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Nutrition: Healthy habits for successful weight loss – The Irish News – The Irish News

3 minutes, 37 seconds Read

How’s your January diet going? Still sticking with it?

With all the best intentions, a lot of advice we get about dieting can leave us craving some variety and decent food after a few days, and its unlikely to be your golden ticket to successful and sustainable weight loss.

If you are serious about turning your weight (and health) around, then there are four basic principles that are non-negotiables:

1. Cut sugars

Sugar is energy number one for our weight and is shocking news for our health, in all its forms. From artificial sweeteners to stevia, sugar to honey, the fact is that sugar makes us fat. Take a closer look at your skinny bar, protein yoghurt or low kcal drink and you are likely to find some sort of sweetener on the ingredients list.

Cut out refined, processed and high-sugar foods, not least because sugar highs and lows can disrupt sleep
Cut out refined, processed and high-sugar foods, not least because sugar highs and lows can disrupt sleep

Read the nutrition panel and check out how much sugar you are getting. A low sugar food contains 5g or less per 100g and anything over 22g per 100g is classified as high sugar. Do yourself a favour and make 2024 the year you seriously cut your sugar intake. Don’t forget that artificial sweeteners like aspartame trick your body into thinking that you are eating something sweet and research shows that these are also likely to cause weight gain.

2. Skip the skinny whips

If you have been on a very low calorie, or restricted diet since 1 January, the chances are you are feeling hungry and hangry. The result of this that you will be salivating at the thought of a chocolate bar or munching your way through FibreOne, SkinnyWhips or protein bars.

Take a closer look at the ingredients list. Can you recognise each of the ingredients as a real food, or does it read more like a science experiment?

Your favourite protein bar likely contains the same calories as your favourite chocolate bar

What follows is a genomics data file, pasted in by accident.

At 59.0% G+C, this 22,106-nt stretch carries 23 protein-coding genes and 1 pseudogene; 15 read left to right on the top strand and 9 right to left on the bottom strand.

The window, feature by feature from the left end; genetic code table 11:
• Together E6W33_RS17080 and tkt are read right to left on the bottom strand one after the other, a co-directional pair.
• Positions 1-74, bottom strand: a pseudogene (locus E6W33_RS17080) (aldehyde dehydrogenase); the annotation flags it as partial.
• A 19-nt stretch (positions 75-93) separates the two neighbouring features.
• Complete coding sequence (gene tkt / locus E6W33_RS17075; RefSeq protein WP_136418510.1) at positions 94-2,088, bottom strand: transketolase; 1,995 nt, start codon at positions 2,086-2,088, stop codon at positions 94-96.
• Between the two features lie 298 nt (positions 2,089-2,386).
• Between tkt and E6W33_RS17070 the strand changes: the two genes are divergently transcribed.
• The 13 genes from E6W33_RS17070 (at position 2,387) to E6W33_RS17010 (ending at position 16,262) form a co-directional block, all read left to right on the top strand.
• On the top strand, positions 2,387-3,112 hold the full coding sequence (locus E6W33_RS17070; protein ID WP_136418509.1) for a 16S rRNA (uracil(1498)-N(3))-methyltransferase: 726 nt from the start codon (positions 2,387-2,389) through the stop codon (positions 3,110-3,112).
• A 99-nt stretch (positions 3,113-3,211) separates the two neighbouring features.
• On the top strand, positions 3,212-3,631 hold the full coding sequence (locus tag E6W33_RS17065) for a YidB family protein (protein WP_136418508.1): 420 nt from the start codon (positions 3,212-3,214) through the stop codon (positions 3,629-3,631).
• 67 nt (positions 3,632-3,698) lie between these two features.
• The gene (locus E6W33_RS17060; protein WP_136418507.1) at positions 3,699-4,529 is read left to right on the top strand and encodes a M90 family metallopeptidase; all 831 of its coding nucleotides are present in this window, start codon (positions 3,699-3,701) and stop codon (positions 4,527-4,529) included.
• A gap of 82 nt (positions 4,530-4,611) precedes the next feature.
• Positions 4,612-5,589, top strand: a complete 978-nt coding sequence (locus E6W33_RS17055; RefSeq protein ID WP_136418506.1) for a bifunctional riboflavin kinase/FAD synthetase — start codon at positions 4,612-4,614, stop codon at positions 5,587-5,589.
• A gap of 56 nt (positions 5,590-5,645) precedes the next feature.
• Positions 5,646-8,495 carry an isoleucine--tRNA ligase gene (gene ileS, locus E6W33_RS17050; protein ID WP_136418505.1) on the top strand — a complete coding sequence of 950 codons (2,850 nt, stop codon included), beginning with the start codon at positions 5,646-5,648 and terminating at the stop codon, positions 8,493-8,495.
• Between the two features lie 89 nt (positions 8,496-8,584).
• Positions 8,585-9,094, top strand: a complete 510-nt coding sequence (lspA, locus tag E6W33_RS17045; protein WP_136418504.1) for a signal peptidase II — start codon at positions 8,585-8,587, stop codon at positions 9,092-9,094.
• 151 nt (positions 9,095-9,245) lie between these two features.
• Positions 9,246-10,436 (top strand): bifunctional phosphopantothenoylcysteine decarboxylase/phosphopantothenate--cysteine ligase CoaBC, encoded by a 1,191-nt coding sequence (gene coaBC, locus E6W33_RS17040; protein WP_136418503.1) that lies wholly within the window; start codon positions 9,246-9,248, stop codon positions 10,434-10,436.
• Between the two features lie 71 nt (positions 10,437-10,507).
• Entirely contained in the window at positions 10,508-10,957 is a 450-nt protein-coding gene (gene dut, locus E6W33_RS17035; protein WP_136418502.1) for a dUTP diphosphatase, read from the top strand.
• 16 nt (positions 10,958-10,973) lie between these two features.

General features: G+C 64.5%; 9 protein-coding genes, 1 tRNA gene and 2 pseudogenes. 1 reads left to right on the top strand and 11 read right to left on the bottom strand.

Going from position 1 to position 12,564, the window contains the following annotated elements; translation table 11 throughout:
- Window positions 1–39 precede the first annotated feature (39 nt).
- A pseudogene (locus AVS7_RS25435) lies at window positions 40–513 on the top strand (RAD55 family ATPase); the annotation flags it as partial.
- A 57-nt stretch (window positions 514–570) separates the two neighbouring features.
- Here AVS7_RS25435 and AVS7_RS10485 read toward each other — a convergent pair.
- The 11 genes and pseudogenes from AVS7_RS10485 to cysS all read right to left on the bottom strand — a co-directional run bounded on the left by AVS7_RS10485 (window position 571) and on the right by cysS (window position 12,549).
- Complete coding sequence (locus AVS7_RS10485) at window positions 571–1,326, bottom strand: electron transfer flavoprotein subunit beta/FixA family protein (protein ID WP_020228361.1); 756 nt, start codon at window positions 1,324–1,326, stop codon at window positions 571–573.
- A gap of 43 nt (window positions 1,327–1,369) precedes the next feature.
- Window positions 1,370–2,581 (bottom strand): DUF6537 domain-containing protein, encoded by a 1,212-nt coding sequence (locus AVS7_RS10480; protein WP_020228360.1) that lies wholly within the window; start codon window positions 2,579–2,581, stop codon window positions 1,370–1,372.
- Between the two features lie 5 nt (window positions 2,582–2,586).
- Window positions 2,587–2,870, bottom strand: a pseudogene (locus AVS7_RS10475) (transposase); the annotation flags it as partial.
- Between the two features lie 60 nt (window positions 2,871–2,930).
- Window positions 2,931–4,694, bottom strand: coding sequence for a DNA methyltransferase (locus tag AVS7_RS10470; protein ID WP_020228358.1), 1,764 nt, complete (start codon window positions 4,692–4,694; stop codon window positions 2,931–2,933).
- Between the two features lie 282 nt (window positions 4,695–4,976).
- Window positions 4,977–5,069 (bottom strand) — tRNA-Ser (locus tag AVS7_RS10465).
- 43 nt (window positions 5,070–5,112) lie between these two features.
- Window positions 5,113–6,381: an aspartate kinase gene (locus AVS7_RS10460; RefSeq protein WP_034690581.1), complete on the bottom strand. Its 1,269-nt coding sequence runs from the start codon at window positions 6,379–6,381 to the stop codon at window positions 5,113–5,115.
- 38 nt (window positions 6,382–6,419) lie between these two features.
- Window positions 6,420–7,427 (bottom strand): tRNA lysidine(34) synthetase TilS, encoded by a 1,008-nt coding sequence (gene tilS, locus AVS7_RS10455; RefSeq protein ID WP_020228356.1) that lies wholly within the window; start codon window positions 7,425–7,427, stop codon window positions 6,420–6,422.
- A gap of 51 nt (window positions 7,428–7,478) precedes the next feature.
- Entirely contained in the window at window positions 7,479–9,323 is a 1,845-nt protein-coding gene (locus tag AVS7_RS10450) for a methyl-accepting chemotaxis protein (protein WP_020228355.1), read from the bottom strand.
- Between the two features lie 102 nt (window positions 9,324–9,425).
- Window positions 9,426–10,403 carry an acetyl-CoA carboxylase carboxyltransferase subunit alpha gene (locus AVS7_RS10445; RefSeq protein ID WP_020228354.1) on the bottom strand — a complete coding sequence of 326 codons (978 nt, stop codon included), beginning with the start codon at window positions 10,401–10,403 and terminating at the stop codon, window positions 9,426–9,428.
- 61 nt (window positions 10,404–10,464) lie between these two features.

Your favourite protein bar likely contains the same calories as your favourite chocolate bar

Get enough so that you feel satisfied, not hungry at the end of your meal, so that you don’t need these ultra processed foods to curb a craving.

If you want a snack, eat real foods like a piece of fruit, some raw veg or a handful of nuts instead. You would be better with a couple of squares of 70-85% chocolate after dinner than a low fat bar. It’s likely to have less sugar and will give you some antioxidants too.

3. Balance your plate

Pack your plate with plenty of vegetables. Aim to have two portions (one portion is the size of your fist), or make up half your plate with veggies. Cook them into soups, stews, Bolognese, curries or chilli at this time of year, or make winter salads with seasonal ingredients like beetroot, carrot, red onion, kale, roasted sweet potato. You could increase vegetable intake by having a little starter of raw veg sticks like carrot and celery as you wait for dinner if you’re hungry.

Make sure you have a palm-sized portion of protein. This will help you to feel fuller for longer and less likely to munch on junk food. Your protein sources can be eggs, meat, fish, chicken, nuts, seeds, natural yogurt, beans, lentils or cheese – cottage or feta is best.

Thick 'colour' when building your winter salad
Thick ‘colour’ when building your winter salad

Carbs will make up the last quarter of your plate, but choose the right sort if weight loss is your focus. Swap the white stuff for wholegrains. White and refined carbs like pasta, rice and bread will act like sugar in your body and trigger more fat storage, so make the swap to wholemeal pasta, brown rice or wholegrain bread. The additional fibre will fill you up better too.



4. Time your meals

Give yourself a break and fast for around 12-14 hours overnight. That means you will be eating within a 10-12 hour window.

For example, make your breakfast a little later and finish eating for the day after teatime.

Start with a 12-hour overnight fast and if it feels good, extend it to 14 hours. Just remember to eat your three meals in that time and don’t fast for longer than this – most of us don’t need to have an extended fast to get the same results.

It’s much better to eat three meals, about four hours apart, than to snack frequently.

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